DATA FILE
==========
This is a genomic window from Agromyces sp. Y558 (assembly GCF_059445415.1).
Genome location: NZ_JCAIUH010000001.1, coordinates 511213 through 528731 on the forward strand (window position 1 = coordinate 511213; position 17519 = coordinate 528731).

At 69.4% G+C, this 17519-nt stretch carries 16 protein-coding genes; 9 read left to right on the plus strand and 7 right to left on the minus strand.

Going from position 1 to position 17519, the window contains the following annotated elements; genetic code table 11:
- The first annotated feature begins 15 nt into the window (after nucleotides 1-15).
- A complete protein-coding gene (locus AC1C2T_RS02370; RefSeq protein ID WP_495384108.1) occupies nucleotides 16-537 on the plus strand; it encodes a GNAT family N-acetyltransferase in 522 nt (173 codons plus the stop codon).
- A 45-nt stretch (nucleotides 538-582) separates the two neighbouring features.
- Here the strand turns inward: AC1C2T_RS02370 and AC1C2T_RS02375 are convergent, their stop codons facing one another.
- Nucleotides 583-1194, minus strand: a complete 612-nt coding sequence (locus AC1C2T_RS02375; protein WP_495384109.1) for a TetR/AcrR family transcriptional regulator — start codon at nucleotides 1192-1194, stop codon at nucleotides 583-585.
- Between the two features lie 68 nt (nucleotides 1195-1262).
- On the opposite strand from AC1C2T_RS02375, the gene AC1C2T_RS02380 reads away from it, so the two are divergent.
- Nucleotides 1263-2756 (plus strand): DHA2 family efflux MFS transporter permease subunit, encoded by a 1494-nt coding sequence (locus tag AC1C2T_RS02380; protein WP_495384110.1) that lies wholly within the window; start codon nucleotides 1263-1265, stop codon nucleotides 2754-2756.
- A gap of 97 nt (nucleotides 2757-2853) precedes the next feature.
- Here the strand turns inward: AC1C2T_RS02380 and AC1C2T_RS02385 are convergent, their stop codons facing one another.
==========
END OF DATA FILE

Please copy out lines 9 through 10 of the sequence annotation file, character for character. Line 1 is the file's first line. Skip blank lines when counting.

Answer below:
- Nucleotides 583-1194, minus strand: a complete 612-nt coding sequence (locus AC1C2T_RS02375; protein WP_495384109.1) for a TetR/AcrR family transcriptional regulator — start codon at nucleotides 1192-1194, stop codon at nucleotides 583-585.
- Between the two features lie 68 nt (nucleotides 1195-1262).